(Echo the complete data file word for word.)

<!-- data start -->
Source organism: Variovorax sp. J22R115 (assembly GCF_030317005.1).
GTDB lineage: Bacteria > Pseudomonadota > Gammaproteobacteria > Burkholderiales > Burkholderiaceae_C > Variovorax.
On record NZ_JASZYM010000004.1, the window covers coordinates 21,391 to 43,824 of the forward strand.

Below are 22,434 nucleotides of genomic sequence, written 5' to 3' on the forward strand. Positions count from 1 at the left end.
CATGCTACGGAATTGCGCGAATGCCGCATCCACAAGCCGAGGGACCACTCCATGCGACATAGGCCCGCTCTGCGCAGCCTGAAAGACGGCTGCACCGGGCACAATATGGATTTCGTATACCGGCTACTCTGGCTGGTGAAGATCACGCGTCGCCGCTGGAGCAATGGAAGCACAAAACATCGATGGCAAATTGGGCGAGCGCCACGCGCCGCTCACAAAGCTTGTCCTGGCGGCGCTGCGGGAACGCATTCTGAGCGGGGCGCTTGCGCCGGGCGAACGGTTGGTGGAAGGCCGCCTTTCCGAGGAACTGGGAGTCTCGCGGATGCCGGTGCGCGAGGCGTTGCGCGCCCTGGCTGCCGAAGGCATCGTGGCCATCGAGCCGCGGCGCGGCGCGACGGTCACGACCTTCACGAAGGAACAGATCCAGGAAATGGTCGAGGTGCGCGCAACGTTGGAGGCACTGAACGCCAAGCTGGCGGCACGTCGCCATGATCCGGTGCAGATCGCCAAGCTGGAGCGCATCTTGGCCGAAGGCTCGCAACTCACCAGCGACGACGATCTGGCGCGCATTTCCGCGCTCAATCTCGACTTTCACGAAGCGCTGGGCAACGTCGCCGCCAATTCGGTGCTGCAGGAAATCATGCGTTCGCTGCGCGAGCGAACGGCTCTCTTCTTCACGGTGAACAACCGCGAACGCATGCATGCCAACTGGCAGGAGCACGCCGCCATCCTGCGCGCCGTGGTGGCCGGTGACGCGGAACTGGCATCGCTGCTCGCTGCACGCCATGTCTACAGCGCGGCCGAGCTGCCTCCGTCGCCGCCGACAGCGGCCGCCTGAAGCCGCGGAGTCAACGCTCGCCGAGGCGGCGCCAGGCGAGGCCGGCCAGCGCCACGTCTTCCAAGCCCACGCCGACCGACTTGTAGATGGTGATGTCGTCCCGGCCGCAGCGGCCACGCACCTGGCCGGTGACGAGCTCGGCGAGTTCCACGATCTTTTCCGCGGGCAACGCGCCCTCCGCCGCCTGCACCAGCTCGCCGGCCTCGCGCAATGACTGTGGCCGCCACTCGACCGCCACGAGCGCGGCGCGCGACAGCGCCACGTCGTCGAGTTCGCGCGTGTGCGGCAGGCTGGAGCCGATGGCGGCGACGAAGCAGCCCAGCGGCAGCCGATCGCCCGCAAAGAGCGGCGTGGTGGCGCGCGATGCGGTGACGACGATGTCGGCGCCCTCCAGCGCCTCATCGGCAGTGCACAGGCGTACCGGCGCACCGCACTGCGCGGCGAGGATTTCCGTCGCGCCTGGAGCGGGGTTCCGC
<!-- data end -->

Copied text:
Source organism: Variovorax sp. J22R115 (assembly GCF_030317005.1).
GTDB lineage: Bacteria > Pseudomonadota > Gammaproteobacteria > Burkholderiales > Burkholderiaceae_C > Variovorax.
On record NZ_JASZYM010000004.1, the window covers coordinates 21,391 to 43,824 of the forward strand.

Below are 22,434 nucleotides of genomic sequence, written 5' to 3' on the forward strand. Positions count from 1 at the left end.
CATGCTACGGAATTGCGCGAATGCCGCATCCACAAGCCGAGGGACCACTCCATGCGACATAGGCCCGCTCTGCGCAGCCTGAAAGACGGCTGCACCGGGCACAATATGGATTTCGTATACCGGCTACTCTGGCTGGTGAAGATCACGCGTCGCCGCTGGAGCAATGGAAGCACAAAACATCGATGGCAAATTGGGCGAGCGCCACGCGCCGCTCACAAAGCTTGTCCTGGCGGCGCTGCGGGAACGCATTCTGAGCGGGGCGCTTGCGCCGGGCGAACGGTTGGTGGAAGGCCGCCTTTCCGAGGAACTGGGAGTCTCGCGGATGCCGGTGCGCGAGGCGTTGCGCGCCCTGGCTGCCGAAGGCATCGTGGCCATCGAGCCGCGGCGCGGCGCGACGGTCACGACCTTCACGAAGGAACAGATCCAGGAAATGGTCGAGGTGCGCGCAACGTTGGAGGCACTGAACGCCAAGCTGGCGGCACGTCGCCATGATCCGGTGCAGATCGCCAAGCTGGAGCGCATCTTGGCCGAAGGCTCGCAACTCACCAGCGACGACGATCTGGCGCGCATTTCCGCGCTCAATCTCGACTTTCACGAAGCGCTGGGCAACGTCGCCGCCAATTCGGTGCTGCAGGAAATCATGCGTTCGCTGCGCGAGCGAACGGCTCTCTTCTTCACGGTGAACAACCGCGAACGCATGCATGCCAACTGGCAGGAGCACGCCGCCATCCTGCGCGCCGTGGTGGCCGGTGACGCGGAACTGGCATCGCTGCTCGCTGCACGCCATGTCTACAGCGCGGCCGAGCTGCCTCCGTCGCCGCCGACAGCGGCCGCCTGAAGCCGCGGAGTCAACGCTCGCCGAGGCGGCGCCAGGCGAGGCCGGCCAGCGCCACGTCTTCCAAGCCCACGCCGACCGACTTGTAGATGGTGATGTCGTCCCGGCCGCAGCGGCCACGCACCTGGCCGGTGACGAGCTCGGCGAGTTCCACGATCTTTTCCGCGGGCAACGCGCCCTCCGCCGCCTGCACCAGCTCGCCGGCCTCGCGCAATGACTGTGGCCGCCACTCGACCGCCACGAGCGCGGCGCGCGACAGCGCCACGTCGTCGAGTTCGCGCGTGTGCGGCAGGCTGGAGCCGATGGCGGCGACGAAGCAGCCCAGCGGCAGCCGATCGCCCGCAAAGAGCGGCGTGGTGGCGCGCGATGCGGTGACGACGATGTCGGCGCCCTCCAGCGCCTCATCGGCAGTGCACAGGCGTACCGGCGCACCGCACTGCGCGGCGAGGATTTCCGTCGCGCCTGGAGCGGGGTTCCGC